Why this rock is probably not a meteorite:

1) Most of the rock is too rough and angular. The smooth coating on top is not a fusion crust, it is a chill skin where the volcanic magma was exposed to air. Note that it is flat, not coating a rounded rock.

2) The density is too low for a meteorite because it is very porous.

3) It's too rust colored.  The iron in the rock has mostly been oxided to ferric iron (Fe3+). When they fall, stony meteorites are not so highly oxidized and are not rust colored.  All iron is metallic (Fe0) and ferrous iron (Fe2+, which is not red). A highly weathered meteorite, one that fell a long time ago and has been buried in the ground, might be this color, however.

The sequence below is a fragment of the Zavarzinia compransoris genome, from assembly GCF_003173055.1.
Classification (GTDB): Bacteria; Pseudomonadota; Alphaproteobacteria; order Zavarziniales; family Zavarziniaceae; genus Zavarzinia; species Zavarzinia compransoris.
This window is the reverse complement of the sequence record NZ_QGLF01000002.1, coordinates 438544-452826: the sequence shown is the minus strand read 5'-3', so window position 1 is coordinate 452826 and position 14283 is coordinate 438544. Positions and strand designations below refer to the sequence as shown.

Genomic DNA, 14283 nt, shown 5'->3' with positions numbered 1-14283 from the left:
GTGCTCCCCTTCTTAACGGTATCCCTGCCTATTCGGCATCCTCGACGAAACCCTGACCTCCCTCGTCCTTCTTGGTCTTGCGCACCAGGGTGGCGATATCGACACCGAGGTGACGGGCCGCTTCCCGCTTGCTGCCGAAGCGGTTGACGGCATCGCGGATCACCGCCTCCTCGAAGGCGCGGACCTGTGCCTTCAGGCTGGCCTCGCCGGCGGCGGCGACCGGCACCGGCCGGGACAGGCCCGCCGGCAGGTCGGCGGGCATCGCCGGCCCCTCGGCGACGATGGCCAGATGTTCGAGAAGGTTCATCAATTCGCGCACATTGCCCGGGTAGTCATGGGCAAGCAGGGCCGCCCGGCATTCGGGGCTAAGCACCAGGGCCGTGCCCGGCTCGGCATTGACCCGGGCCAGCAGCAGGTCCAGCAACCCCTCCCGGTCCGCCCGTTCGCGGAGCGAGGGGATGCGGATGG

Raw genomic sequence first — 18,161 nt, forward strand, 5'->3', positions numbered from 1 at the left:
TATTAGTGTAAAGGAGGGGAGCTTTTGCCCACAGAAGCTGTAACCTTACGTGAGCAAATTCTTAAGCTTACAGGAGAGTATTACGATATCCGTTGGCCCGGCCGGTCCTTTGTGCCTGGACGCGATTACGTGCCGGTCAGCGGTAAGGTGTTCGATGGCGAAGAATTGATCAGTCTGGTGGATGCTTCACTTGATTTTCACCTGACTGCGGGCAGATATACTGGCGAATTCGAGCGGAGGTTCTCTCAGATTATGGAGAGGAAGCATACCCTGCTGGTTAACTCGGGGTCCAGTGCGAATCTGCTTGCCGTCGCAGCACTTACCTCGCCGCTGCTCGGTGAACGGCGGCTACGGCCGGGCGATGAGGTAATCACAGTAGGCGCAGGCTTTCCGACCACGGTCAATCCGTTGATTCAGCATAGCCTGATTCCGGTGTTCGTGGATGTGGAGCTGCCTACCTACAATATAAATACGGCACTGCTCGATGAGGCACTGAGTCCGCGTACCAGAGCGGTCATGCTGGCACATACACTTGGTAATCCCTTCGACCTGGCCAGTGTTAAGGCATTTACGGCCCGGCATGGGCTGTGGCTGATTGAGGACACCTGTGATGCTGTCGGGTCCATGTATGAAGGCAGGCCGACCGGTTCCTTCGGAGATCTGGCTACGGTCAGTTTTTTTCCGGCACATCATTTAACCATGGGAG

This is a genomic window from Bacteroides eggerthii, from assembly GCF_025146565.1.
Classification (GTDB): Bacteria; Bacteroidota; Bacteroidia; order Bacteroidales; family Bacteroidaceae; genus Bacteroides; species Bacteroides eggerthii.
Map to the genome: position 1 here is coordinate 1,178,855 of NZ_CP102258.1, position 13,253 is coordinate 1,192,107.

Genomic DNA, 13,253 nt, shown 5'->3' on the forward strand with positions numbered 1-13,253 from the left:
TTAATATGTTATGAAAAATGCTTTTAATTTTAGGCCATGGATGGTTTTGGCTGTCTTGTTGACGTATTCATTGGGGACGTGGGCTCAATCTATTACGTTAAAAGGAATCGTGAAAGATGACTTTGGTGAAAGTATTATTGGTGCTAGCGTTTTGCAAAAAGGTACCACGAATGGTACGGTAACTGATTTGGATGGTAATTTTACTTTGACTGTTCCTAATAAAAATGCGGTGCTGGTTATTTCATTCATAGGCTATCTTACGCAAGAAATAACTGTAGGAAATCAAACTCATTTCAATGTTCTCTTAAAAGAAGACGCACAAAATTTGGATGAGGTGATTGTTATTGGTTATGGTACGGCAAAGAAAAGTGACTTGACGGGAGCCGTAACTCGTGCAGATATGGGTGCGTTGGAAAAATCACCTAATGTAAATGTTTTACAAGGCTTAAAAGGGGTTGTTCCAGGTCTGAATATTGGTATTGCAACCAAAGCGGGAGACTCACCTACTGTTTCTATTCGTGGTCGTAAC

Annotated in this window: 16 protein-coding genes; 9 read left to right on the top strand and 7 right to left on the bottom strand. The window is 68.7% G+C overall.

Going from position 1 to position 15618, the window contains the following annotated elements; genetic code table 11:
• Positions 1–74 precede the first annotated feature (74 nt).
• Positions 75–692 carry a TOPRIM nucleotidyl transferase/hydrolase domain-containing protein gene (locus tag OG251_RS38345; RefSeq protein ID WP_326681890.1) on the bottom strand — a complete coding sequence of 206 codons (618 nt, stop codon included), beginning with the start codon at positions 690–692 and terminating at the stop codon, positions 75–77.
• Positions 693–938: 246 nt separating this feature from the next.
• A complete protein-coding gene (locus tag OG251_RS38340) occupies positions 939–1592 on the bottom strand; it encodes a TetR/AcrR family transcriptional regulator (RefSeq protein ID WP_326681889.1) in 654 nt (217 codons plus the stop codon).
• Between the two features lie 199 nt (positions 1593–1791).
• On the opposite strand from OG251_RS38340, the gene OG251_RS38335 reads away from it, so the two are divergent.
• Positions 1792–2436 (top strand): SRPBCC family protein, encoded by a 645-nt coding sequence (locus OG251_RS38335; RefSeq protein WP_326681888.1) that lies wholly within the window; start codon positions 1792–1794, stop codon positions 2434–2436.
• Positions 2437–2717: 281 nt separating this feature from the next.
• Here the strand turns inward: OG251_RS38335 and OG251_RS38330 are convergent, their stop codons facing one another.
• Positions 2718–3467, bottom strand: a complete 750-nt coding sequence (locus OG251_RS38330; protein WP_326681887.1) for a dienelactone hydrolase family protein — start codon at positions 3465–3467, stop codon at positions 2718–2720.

What is it?

This is another basalt (solidified lava), one that is so vesicular that it (1) has a very low density for a rock (it's light in weight) and (2) is known by other names, either pumice (very low density) or scoria (not so low).  Such rocks are often sold as "lava rocks" in barbeque grills and are used for landscaping. See also no. 68.
    

www.catchafallingstar.com
www.catchafallingstar.com


Prepared by:

Randy L. Korotev


Department of Earth and Planetary Sciences
Washington University in St. Louis


Please don't contact me about the meteorite you think you’ve found until you read this and this.

e-mailkorotev@wustl.edu